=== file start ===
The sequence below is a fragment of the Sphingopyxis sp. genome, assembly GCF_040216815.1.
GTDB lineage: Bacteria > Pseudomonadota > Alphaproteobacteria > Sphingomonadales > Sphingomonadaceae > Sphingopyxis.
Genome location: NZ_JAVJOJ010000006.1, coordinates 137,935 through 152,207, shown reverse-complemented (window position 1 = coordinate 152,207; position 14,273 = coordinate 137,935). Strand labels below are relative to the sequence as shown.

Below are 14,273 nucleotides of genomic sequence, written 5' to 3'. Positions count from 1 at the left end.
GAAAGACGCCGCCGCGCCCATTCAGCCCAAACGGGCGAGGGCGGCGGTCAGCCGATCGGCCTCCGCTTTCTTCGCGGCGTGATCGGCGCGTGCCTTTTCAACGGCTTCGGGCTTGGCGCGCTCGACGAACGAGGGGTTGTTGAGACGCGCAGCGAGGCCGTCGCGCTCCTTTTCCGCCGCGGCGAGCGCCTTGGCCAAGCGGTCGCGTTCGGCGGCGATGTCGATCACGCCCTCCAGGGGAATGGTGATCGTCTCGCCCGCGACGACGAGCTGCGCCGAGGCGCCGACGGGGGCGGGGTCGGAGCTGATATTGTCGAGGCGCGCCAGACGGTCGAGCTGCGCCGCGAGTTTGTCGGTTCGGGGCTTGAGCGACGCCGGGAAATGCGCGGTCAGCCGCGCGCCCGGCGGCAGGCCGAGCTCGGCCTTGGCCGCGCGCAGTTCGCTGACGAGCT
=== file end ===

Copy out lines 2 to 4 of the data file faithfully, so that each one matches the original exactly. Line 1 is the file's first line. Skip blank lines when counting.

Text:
GTDB lineage: Bacteria > Pseudomonadota > Alphaproteobacteria > Sphingomonadales > Sphingomonadaceae > Sphingopyxis.
Genome location: NZ_JAVJOJ010000006.1, coordinates 137,935 through 152,207, shown reverse-complemented (window position 1 = coordinate 152,207; position 14,273 = coordinate 137,935). Strand labels below are relative to the sequence as shown.

Below are 14,273 nucleotides of genomic sequence, written 5' to 3'. Positions count from 1 at the left end.